Fivetide jerked upright. Bugger me, what sort of manners do they teach you in that Culture? Good play! Mine; I bet on that! I did! You see, Gastrees? I told you! In all his life he had never been anywhere as unequivocally alien as here, inside a giant torus of cold, compressed gas orbiting a black hole - itself in orbit around a brown dwarf body light years from the nearest star - its exterior studded with ships - most of them the jaggedly bulbous shapes of Affront craft - and full, in the main, of happy, space-faring Affronters and their collection of associated victim-species.

Still, he had never felt so thoroughly at home. It was the module, speaking through the suit. Genar-Hofoen thought. Can you get back here, please? Good grief, are you mad? I only just got here. A bet? Genar-Hofoen slapped the table with his hand. Several eye stalks turned in his direction. He looked at the others, exchanging knowing looks and sharing in the general laughter; the human had been out-limbed.

Genar-Hofoen twisted in his seat and brought his left leg up to stamp its booted heel onto the table surface. Others again looked on with the sort of expression Genar-Hofoen had learned to recognise as a smirk. A thousand! Genar-Hofoen permitted himself a small grin. What a perfect way of annoying everybody.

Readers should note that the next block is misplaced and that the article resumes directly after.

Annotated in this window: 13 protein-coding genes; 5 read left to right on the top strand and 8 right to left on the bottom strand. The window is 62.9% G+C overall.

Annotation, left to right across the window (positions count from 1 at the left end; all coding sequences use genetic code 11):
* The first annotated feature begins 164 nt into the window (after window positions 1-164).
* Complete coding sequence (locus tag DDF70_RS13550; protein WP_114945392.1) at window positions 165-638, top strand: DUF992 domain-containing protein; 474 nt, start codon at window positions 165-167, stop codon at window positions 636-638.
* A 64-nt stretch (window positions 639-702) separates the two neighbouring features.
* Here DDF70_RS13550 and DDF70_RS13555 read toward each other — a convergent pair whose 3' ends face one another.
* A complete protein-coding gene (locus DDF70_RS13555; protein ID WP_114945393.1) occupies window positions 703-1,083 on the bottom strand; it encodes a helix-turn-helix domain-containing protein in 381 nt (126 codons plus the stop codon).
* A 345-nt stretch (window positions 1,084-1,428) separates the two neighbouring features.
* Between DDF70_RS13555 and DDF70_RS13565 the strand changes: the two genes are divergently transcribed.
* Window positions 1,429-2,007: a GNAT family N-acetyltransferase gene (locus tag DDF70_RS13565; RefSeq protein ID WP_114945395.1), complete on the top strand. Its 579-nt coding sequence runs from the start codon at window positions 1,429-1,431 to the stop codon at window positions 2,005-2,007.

Excession (Novel)

Plot summary[ edit ] The Excession of the title is a perfect black-body sphere that appears mysteriously on the edge of Culture space, appearing to be older than the Universe itself and that resists the attempts of the Culture and technologically equivalent societies notably the Zetetic Elench to probe it. The Affront, a rapidly expanding race which practises systematic sadism towards subject species and its own females and junior males, also try to exploit the Excession by infiltrating a store of mothballed Culture warships and using them to claim control of the mysterious object. As a condition the Sleeper Service demands that Genar-Hofoen, a human member of Contact, attend it to seek a resolution with his ex-lover who lives in solitude on the GSV. They had had an intense love-affair and, after a series of sex changes, had each become impregnated by the other until Genar-Hofoen was unfaithful and Dajeil attacked Genar-Hofoen, killing the unborn child. Dajeil then suspended her pregnancy and withdrew from society for 40 years and the Sleeper Service hopes to effect a reconciliation between them. As the stolen Affront fleet approaches the Excession, the Sleeper Service deploys a fleet of 80, remote controlled warships, in a misguided attempt to neutralize the threat.

IEC 60623 PDF

Excession is the fourth Culture novel, written by Iain M. It concerns the reactions of individuals mostly Minds of the Culture and other interspatial species to the discovery of an unknown and enigmatic artifact: The Excession. They were called the Affront as a criticism of their sadism and brutality, but they took it as a compliment and started calling themselves that. Babies Make Everything Better : Subverted. Backup Twin : Before it starts a suicidal attack on the hijacked Pittance fleet, the Killing Time asks various ships to accept its mind-state.